Ephemeral river systems like the Swakop River of Namibia occur in arid regions worldwide. Thus, these rivers play a major role in basin drainage and sediment transport [14,15]. Their siliciclastic deposits are valuable archives that are widely used to understand landscape evolution and transport processes [16,17,18].
Several studies postulate an averaged in-situ CN signal in freshly deposited riverine sediments, soils, or regolith due to mixture of mineral grains with different pre-exposure histories [19,20]. Thus, uniform CN concentrations (due to high CN concentrations from inheritance) in depth profiles from such sediments indicate very young, i.e., Mid to Late Holocene, deposition ages [21]. This is consistent with the common phrase that "nature does the averaging" [22,23], which is the inevitable prerequisite for dating river terraces of any age.
The current detection limit of accelerator mass spectrometry (AMS) and noble gas mass spectrometry methods, and the extremely low CN concentrations resulting from in-situ production, restrict the lower age limit to about one to a few hundred years [24,25,26]. Hence, dating of very young fluvial deposits can be challenging. This also applies for the depth profile from a location close to the lower Swakop River (Namibia) investigated here. As the denudation in the entire Swakop catchment is known to be remarkably low and homogeneous [27,28], consideration and discussion of potentially variable denudation rates is not a subject of great concern. Thus, the sampled ephemeral river sediments represent an ideal archive concerning the aim of this study. The sedimentological features of the studied profile resemble those of profiles upstream from the presented locality, which are only a few hundred years old (see Section 2 for details). Therefore, this study only aims to provide evidence for the yet postulated averaging of the CN signal at the time of sedimentation [19] for 10Be, 21Ne, and 26Al in a very young river terrace, even for ephemeral conditions. However, accurate numerical age determination of such profiles requires more suitable dating techniques like radiocarbon age determination of organic material (if present).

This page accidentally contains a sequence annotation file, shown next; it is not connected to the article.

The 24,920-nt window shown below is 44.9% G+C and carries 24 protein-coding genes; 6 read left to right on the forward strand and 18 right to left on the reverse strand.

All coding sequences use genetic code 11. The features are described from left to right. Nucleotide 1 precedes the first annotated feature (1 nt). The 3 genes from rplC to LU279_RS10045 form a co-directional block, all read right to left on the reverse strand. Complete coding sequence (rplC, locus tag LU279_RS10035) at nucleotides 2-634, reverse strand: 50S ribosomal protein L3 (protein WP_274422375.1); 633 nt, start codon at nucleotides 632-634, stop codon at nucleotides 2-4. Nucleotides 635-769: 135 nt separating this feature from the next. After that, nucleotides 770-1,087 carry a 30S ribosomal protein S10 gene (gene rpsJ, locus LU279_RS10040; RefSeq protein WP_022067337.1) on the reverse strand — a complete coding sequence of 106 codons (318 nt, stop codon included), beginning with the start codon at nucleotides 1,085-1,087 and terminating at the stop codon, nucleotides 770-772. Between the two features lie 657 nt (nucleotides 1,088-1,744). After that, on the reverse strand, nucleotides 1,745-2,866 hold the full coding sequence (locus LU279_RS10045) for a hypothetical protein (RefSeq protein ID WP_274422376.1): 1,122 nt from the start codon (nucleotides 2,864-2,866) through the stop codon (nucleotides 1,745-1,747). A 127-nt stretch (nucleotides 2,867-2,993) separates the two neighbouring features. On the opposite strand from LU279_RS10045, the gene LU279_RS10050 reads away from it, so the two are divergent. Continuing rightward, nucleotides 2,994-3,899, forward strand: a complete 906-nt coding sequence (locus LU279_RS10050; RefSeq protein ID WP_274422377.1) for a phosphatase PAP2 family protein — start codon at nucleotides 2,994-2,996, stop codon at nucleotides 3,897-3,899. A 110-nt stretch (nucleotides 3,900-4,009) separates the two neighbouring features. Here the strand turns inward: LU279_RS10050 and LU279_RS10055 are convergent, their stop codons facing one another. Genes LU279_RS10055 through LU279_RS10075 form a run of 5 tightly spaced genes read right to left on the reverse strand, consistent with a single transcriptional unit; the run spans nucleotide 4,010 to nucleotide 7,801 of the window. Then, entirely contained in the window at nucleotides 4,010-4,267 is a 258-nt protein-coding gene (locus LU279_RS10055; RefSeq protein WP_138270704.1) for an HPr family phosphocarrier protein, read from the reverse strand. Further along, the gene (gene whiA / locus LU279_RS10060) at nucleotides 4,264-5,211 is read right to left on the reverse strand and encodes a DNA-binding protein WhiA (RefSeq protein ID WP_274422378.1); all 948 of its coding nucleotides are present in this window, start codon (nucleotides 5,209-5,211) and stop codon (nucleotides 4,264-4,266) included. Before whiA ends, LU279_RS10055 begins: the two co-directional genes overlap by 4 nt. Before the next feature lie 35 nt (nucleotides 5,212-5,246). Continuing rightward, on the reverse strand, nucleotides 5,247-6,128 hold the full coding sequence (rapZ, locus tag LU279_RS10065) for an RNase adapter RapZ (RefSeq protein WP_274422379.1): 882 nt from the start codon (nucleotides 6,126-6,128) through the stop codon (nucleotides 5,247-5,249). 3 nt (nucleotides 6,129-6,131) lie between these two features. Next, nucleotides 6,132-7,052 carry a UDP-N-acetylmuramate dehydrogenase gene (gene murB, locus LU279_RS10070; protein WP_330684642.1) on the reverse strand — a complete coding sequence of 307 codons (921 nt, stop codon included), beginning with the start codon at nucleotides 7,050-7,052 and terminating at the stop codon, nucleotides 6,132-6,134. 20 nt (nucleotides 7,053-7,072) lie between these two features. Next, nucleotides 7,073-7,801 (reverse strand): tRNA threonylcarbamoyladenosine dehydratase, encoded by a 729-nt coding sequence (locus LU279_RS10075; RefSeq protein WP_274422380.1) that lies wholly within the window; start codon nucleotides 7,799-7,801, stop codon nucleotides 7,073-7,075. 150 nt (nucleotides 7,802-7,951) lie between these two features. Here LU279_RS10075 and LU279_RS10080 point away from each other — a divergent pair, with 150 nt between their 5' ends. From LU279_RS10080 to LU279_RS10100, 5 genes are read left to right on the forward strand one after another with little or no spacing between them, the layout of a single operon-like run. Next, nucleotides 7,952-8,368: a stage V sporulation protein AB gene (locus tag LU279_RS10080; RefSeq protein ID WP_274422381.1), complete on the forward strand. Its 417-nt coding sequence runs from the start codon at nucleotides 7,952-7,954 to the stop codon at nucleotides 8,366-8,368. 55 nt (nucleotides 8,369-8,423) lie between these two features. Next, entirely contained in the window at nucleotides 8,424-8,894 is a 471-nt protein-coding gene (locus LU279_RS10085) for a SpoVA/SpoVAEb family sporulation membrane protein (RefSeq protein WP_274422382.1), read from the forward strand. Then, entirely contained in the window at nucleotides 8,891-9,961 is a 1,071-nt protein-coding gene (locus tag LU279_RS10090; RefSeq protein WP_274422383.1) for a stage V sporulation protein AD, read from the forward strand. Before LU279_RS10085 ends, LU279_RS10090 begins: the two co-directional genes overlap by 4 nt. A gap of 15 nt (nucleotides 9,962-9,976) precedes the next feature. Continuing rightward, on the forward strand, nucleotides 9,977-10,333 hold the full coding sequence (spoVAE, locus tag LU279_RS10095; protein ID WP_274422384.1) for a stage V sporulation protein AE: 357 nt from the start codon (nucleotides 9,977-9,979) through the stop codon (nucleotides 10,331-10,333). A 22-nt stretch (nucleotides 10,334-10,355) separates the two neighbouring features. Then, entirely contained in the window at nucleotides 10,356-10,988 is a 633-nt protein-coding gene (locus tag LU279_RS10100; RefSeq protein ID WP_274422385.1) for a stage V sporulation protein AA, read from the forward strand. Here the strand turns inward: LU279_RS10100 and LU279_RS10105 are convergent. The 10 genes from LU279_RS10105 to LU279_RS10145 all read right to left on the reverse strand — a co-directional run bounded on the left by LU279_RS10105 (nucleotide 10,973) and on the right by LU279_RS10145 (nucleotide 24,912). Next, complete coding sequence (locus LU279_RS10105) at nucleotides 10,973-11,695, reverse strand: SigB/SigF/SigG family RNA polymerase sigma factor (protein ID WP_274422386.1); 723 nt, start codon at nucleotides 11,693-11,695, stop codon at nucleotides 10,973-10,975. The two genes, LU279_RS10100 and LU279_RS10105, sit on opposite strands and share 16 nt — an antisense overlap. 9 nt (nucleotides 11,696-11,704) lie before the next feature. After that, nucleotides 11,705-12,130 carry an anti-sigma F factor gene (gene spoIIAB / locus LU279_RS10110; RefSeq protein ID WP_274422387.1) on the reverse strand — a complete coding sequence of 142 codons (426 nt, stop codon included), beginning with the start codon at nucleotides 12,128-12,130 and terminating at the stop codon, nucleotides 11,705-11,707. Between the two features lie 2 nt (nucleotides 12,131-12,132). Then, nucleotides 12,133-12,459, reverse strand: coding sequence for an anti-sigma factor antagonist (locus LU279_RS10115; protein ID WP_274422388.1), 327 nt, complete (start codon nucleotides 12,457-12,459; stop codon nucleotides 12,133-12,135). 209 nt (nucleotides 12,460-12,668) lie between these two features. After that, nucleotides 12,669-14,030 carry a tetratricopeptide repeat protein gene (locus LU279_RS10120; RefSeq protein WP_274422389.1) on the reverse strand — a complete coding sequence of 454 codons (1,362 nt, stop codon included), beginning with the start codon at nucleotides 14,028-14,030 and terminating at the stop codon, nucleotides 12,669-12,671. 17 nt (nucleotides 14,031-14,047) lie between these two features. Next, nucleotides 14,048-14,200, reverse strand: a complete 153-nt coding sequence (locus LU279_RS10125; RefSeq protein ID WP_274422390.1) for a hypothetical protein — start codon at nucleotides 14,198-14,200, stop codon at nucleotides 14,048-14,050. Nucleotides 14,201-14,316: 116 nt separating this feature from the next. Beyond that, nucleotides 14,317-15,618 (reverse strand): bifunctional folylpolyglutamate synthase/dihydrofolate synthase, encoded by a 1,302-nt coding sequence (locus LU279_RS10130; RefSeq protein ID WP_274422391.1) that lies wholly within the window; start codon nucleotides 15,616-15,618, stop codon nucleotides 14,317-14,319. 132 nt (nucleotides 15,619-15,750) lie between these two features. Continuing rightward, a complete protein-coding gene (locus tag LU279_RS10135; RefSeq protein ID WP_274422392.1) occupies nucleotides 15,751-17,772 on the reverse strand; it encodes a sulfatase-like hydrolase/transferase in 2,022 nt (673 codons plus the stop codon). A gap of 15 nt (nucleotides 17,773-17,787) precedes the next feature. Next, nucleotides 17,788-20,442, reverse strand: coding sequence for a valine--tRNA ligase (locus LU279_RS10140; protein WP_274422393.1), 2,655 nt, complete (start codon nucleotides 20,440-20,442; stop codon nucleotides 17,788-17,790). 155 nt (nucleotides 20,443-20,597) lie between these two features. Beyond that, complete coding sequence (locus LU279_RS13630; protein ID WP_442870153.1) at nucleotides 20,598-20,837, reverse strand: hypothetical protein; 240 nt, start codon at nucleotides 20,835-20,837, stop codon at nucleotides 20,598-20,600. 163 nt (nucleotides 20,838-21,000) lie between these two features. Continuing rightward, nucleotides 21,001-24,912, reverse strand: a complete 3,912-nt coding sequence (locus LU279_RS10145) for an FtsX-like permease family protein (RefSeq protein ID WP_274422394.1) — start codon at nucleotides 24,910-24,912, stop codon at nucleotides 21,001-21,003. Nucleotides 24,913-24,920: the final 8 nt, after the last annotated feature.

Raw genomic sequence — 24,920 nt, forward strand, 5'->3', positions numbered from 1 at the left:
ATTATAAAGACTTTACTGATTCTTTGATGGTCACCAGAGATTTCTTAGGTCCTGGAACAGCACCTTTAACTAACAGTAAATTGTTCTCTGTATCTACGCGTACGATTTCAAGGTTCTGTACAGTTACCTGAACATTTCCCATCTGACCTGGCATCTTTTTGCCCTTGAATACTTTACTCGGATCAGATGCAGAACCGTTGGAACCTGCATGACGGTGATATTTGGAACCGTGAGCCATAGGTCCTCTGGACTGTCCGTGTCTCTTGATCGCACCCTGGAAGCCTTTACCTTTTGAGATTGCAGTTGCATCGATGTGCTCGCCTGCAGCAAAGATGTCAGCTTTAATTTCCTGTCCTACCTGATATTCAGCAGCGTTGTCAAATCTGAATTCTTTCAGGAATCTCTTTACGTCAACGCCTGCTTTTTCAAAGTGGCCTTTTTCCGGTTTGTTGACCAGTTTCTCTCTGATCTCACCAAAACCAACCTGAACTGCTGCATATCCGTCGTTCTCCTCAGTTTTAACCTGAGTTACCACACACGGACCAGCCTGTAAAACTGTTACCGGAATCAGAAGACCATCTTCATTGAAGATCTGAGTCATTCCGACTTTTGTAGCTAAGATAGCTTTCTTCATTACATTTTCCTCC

2. Location and Geological Setting

The Swakop River is among the largest ephemeral rivers of Namibia and drains a catchment area of 30,100 km2 with an elevation range of zero to 2479 m a.s.l.. In contrast to perennial river systems, sediment deposition is dependent on the amount of regional precipitation, and therefore stochastic on small time scales. Beside the phases of Latest Pleistocene to Holocene sediment accumulation, the fluvial record of the Swakop River reaches back to the possibly Upper Oligocene “Langer Heinrich Formation” [29]. These sediments fill a palaeovalley, which is now used by the Tumas River. Due to the significant occurrence of uraniferous gravels, the sedimentology and stratigraphy of this succession is well-documented [30,31]. The “Langer Heinrich Formation” is unconformably overlain by fluvial facies of most likely Lower Miocene “Tsondab Sandstone Formation” [29,31]. The whole succession is discordantly covered by conglomerates of the “Karpfenkliff Formation”, which is assumed to have a mid- or upper Miocene age [29,31,32]. Remnants of Pliocene strata could not yet be found in this area [29]. All of these pre-Pleistocene terrace complexes occur south of the modern Swakop River course (Figure 1b), indicating a northward migration of the river through time. The adjacent Kuiseb River valley hosts the well-studied upper Pleistocene “Homeb Silts” [33,34] and the uppermost Pleistocene “Gobabeb Gravel Formation” [29,35]. Possibly equivalent deposits are also known from the middle and upper reaches of the Swakop River and some of its tributaries [29,36].